Animal rights groups ask court for more time in cockfighting case

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(Photo courtesy Animal Wellness Action)

Animal rights advocates have joined the argument centered around the prohibition of cockfighting on Guam and they’re asking the District Court to give them time to make their case.

Sedfrey Linsagnan had asked the federal court to make a decision on whether the US government is violating the constitutional rights of island residents by prohibiting cockfighting.

The court’s decision, however, may be delayed as the Animal Wellness Action, Animal Wellness Foundation and the Center for a Humane Economy have now jumped in on the case.

Holding a vested interest in the case, the animal rights advocates liken a cockfighting arena to the live animal market in Wuhan, Hubei Province in China where the global COVID-19 pandemic began. They believe the pandemic was caused by the zoonotic transmission of the novel coronavirus.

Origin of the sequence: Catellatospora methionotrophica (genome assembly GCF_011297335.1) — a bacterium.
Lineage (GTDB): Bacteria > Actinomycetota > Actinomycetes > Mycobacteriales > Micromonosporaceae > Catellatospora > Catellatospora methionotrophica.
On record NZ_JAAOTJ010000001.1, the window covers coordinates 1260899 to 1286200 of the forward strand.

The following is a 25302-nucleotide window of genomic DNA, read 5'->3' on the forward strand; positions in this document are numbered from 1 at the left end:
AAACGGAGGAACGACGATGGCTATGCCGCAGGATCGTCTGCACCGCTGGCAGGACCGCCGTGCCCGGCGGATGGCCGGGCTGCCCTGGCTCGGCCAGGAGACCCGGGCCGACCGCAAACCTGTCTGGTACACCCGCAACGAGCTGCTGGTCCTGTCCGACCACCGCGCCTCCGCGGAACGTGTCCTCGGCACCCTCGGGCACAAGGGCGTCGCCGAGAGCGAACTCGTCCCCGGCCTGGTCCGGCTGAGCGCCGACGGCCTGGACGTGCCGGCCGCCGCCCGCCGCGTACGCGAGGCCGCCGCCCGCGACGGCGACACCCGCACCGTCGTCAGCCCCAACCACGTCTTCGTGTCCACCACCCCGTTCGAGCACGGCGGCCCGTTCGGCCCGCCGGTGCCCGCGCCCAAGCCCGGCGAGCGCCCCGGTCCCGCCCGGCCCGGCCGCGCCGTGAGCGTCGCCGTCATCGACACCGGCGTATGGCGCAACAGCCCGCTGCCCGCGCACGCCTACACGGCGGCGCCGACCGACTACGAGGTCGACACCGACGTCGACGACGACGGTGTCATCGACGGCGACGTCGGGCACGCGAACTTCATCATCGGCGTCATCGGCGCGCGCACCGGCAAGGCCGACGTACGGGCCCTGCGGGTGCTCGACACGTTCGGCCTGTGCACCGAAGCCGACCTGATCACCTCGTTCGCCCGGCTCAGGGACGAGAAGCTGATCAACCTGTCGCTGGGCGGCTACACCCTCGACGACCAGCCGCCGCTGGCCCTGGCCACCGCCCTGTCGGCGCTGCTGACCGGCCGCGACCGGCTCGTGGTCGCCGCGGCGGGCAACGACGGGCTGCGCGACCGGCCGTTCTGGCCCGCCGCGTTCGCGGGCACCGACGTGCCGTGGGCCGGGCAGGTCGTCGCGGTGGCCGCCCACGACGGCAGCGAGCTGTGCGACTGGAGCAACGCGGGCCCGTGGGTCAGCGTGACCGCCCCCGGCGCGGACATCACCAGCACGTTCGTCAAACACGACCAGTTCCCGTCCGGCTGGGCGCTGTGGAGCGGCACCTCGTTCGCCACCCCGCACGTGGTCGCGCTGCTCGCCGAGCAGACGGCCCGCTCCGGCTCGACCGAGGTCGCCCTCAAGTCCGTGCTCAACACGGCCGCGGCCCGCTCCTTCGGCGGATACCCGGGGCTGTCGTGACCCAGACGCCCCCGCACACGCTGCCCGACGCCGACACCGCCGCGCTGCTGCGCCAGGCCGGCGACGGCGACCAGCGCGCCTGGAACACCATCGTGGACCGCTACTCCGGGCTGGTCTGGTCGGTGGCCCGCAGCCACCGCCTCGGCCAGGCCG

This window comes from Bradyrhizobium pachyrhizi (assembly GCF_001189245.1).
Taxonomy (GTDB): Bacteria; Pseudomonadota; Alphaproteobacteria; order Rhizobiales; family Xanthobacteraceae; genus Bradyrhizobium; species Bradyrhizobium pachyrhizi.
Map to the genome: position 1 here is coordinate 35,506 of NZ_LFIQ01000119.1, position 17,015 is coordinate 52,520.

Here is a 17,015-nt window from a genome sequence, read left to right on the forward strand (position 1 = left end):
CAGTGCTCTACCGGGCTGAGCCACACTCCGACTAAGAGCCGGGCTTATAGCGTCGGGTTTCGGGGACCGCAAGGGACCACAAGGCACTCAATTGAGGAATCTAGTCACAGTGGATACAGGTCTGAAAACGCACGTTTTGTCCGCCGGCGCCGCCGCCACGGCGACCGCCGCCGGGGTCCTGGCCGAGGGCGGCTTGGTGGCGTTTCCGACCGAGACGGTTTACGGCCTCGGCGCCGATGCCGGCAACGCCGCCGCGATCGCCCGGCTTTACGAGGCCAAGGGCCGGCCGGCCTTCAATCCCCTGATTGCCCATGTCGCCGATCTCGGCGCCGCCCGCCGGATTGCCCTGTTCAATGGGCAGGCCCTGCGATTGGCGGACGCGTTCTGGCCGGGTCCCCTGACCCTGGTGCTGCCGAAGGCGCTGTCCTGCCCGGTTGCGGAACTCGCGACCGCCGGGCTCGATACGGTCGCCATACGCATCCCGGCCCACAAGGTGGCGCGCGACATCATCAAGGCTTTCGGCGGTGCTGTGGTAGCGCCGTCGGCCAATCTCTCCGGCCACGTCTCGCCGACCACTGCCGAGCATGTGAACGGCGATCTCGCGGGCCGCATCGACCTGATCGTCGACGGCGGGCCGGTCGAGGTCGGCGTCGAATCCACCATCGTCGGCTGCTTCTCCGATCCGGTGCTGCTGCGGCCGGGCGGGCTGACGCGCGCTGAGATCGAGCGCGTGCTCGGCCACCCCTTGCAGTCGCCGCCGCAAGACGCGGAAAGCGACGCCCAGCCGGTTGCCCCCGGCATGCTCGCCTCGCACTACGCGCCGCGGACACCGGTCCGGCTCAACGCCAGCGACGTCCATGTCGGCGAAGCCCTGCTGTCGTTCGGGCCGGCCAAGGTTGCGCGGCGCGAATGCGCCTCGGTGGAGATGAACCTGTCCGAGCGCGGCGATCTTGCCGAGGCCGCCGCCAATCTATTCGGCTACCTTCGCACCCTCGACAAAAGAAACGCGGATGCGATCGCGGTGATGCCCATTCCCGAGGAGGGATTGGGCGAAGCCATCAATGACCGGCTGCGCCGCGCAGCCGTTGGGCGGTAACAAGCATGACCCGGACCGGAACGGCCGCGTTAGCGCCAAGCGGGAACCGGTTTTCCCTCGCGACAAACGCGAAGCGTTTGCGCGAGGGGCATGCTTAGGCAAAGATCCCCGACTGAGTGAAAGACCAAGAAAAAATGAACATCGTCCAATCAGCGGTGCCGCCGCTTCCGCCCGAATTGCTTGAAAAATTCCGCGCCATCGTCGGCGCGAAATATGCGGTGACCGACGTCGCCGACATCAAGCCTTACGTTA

Their main argument hinges on the Animal Welfare Act which prohibits animal fighting ventures in all American jurisdictions.

But Linsangan has argued that cockfighting is a competition reflective of Guam’s culture, custom, tradition, and political rights. The animal advocates, disagree, arguing that alleged cultural harms are not absolute and social norms are changing across the US and in Guam.

“The Center believes that if Guam continues to operate as a last bastion for cockfighting in the United States, it will do lasting reputational damage to its image as a tourist-friendly destination, weakening the island’s biggest industry of tourism and hospitality.”

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